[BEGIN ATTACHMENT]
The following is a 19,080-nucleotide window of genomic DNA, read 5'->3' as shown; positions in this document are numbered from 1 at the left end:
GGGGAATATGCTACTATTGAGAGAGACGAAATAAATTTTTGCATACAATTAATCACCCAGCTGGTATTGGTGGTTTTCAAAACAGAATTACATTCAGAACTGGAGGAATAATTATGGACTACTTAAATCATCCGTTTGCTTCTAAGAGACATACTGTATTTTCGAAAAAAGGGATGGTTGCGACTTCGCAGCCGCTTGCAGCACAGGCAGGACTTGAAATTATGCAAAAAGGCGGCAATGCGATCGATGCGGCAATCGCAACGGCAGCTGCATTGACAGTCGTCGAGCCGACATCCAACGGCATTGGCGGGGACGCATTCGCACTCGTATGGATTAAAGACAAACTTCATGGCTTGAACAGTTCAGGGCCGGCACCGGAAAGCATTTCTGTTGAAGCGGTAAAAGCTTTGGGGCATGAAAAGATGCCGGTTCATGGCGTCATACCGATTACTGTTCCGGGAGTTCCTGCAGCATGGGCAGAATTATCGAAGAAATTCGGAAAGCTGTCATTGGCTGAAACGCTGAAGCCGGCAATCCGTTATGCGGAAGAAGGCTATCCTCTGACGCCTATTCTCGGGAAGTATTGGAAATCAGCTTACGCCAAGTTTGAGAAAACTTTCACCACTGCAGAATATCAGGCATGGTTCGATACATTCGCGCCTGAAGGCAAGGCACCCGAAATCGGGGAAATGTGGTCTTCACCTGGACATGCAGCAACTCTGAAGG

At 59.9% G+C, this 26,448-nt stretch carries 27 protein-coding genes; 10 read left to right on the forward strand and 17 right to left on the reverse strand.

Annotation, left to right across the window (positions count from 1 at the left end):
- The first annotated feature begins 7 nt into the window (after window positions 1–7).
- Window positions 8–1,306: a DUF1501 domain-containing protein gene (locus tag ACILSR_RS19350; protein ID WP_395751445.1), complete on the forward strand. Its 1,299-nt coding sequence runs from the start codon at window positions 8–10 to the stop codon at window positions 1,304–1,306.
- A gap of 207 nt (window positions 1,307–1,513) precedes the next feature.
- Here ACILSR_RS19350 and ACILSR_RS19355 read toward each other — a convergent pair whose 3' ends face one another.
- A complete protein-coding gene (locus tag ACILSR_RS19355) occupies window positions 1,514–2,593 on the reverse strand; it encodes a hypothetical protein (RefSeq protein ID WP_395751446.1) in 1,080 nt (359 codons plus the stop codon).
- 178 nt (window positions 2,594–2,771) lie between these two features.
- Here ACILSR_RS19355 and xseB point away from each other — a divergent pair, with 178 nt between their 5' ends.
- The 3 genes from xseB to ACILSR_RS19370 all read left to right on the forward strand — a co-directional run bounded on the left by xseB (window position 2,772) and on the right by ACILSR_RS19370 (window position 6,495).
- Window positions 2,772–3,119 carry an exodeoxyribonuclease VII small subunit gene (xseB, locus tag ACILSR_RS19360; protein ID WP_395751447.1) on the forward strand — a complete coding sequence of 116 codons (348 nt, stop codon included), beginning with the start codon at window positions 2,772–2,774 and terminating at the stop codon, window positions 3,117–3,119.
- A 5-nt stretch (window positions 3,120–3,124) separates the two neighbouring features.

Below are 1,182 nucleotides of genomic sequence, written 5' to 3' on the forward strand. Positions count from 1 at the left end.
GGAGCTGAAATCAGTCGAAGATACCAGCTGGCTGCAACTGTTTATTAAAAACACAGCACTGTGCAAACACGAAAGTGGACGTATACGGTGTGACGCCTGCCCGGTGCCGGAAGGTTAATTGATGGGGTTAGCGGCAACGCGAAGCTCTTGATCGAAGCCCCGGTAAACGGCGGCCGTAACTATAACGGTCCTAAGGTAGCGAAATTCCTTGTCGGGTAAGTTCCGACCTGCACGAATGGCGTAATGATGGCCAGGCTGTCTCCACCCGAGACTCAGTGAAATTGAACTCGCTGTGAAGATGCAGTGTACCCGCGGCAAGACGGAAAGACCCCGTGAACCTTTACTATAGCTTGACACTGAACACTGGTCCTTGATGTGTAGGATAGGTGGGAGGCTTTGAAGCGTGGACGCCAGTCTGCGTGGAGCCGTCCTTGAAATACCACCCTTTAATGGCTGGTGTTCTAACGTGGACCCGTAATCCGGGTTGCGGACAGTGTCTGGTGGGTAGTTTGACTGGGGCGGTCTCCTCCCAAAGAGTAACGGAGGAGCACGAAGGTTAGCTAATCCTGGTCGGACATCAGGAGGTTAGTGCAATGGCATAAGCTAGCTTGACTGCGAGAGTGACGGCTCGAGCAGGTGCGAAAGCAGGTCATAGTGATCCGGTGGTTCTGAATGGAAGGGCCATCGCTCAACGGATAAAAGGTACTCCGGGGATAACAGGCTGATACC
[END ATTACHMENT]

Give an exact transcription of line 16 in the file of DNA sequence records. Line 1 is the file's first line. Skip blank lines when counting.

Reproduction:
GGAGCTGAAATCAGTCGAAGATACCAGCTGGCTGCAACTGTTTATTAAAAACACAGCACTGTGCAAACACGAAAGTGGACGTATACGGTGTGACGCCTGCCCGGTGCCGGAAGGTTAATTGATGGGGTTAGCGGCAACGCGAAGCTCTTGATCGAAGCCCCGGTAAACGGCGGCCGTAACTATAACGGTCCTAAGGTAGCGAAATTCCTTGTCGGGTAAGTTCCGACCTGCACGAATGGCGTAATGATGGCCAGGCTGTCTCCACCCGAGACTCAGTGAAATTGAACTCGCTGTGAAGATGCAGTGTACCCGCGGCAAGACGGAAAGACCCCGTGAACCTTTACTATAGCTTGACACTGAACACTGGTCCTTGATGTGTAGGATAGGTGGGAGGCTTTGAAGCGTGGACGCCAGTCTGCGTGGAGCCGTCCTTGAAATACCACCCTTTAATGGCTGGTGTTCTAACGTGGACCCGTAATCCGGGTTGCGGACAGTGTCTGGTGGGTAGTTTGACTGGGGCGGTCTCCTCCCAAAGAGTAACGGAGGAGCACGAAGGTTAGCTAATCCTGGTCGGACATCAGGAGGTTAGTGCAATGGCATAAGCTAGCTTGACTGCGAGAGTGACGGCTCGAGCAGGTGCGAAAGCAGGTCATAGTGATCCGGTGGTTCTGAATGGAAGGGCCATCGCTCAACGGATAAAAGGTACTCCGGGGATAACAGGCTGATACC